Shear Instabilities over the Gulf of Alaska

April 4th, 2011 |

Water vapor imagery from Monday 4 April 2011 over the Gulf of Alaska shows the development of what appears to be Kelvin-Helmholtz instability, an instability that occurs in regions of strong shear. In this case, the shear zone occurs within a gradient of moisture along the edge of a polar vortex, so the developing vortex deforms the water vapor field as detected by the GOES-11 Imager. The vertical circulation associated with the roll vortex can also change the detected moisture field: infer descent in the regions where the water vapor signal decreases with time, and ascent in regions where the water vapor signal increases with time. When these vortices are sampled by the GOES Sounder, it is common to see an enhanced ozone signal in the driest part of the developing vortex, suggesting the entrainment of dry stratospheric air into the vortex circulation.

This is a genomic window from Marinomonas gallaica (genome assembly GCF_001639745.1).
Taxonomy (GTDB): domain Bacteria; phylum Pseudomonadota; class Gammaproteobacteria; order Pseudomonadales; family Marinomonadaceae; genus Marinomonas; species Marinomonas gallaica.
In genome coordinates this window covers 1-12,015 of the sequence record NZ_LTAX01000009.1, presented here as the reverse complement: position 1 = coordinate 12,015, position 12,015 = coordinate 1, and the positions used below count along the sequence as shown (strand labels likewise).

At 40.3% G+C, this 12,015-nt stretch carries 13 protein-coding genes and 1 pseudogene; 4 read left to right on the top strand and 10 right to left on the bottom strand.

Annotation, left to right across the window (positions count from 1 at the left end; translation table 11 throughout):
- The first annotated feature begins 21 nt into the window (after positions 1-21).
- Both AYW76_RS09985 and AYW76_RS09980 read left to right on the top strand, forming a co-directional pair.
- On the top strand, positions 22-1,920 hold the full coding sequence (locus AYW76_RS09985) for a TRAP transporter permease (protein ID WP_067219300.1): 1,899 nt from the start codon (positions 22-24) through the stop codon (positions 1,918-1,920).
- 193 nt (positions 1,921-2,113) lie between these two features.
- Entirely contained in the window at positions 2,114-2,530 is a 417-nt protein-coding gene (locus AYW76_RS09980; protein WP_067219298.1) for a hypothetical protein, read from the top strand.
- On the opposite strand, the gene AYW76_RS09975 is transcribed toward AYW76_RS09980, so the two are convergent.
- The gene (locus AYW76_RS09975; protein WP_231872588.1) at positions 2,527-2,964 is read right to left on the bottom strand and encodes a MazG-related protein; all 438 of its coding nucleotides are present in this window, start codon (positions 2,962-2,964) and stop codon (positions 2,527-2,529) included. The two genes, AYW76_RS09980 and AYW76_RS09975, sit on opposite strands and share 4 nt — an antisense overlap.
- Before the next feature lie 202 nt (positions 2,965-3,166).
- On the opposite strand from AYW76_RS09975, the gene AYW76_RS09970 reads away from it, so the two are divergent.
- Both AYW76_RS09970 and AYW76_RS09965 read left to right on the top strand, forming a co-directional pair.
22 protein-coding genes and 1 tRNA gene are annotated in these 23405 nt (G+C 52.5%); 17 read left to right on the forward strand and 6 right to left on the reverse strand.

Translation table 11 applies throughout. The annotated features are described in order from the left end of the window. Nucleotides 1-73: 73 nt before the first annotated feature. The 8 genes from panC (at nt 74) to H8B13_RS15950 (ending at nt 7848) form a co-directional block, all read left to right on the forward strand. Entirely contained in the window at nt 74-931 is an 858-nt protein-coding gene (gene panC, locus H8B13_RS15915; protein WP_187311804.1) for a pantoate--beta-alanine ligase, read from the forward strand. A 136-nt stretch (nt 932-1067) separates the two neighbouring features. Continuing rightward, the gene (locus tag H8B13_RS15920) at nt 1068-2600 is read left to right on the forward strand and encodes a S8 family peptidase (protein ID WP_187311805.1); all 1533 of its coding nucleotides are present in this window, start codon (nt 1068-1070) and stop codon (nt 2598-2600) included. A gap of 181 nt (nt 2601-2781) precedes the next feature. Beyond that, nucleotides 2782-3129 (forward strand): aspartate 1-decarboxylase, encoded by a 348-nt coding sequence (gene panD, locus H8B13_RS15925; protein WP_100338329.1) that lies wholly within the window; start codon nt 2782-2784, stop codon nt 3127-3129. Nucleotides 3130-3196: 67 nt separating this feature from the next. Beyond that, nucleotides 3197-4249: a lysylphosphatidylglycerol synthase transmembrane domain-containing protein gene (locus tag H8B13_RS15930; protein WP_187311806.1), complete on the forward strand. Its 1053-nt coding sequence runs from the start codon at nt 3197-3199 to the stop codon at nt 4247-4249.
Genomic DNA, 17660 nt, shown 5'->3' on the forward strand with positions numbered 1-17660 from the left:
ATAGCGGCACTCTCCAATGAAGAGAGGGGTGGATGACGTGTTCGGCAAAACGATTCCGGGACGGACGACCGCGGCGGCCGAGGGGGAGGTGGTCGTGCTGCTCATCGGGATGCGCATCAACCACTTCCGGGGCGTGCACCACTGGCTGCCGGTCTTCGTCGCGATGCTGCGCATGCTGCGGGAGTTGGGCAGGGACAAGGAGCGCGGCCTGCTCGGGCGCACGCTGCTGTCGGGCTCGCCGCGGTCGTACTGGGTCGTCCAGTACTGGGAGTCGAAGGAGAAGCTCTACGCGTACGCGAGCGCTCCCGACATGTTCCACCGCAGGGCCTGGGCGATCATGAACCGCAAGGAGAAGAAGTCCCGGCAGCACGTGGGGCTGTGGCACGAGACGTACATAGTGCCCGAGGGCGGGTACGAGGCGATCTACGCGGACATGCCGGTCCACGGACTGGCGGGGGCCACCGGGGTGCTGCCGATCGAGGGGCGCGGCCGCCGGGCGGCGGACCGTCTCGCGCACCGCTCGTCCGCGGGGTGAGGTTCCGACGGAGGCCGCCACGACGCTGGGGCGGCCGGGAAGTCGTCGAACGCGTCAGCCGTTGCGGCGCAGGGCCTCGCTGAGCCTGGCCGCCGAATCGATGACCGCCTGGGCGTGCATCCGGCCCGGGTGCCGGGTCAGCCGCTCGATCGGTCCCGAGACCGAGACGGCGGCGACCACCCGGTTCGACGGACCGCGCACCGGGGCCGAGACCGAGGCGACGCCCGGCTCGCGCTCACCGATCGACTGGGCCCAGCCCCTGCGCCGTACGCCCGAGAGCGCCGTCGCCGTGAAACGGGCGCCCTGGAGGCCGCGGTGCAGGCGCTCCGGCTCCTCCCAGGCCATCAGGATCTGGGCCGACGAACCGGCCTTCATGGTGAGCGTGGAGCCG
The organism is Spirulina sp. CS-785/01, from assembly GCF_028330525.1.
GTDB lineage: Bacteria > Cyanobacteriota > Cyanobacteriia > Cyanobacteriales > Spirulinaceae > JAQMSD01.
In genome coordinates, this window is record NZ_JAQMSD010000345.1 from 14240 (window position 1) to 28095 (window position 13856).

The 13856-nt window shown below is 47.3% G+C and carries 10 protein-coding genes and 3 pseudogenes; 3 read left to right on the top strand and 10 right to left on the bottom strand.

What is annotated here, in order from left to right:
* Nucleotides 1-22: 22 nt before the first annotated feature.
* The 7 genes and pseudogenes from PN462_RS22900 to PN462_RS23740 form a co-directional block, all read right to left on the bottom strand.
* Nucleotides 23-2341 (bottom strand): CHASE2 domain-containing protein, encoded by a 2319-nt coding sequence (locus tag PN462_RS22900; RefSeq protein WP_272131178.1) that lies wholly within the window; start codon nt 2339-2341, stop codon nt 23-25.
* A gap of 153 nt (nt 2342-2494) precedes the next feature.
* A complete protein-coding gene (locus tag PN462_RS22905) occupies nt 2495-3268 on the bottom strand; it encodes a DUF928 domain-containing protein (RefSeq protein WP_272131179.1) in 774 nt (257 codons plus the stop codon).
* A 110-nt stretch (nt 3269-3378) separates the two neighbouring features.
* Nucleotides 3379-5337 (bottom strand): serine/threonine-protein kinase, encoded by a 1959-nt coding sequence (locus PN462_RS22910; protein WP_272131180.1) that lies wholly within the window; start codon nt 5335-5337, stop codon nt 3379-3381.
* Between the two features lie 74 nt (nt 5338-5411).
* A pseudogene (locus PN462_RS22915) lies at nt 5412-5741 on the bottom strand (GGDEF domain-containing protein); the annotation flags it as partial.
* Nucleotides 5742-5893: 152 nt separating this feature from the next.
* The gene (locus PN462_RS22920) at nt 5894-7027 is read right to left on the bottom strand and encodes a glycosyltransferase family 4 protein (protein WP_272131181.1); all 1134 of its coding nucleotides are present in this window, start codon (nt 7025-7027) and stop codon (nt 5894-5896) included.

The vortices have a signal only in the water vapor imagery. Visible imagery from AVHRR (here) show no evidence of wrapped-up vortices.

Note that the GOES-11 Imager was in eclipse between 0800 UTC and 1030 UTC and so no images were received then.

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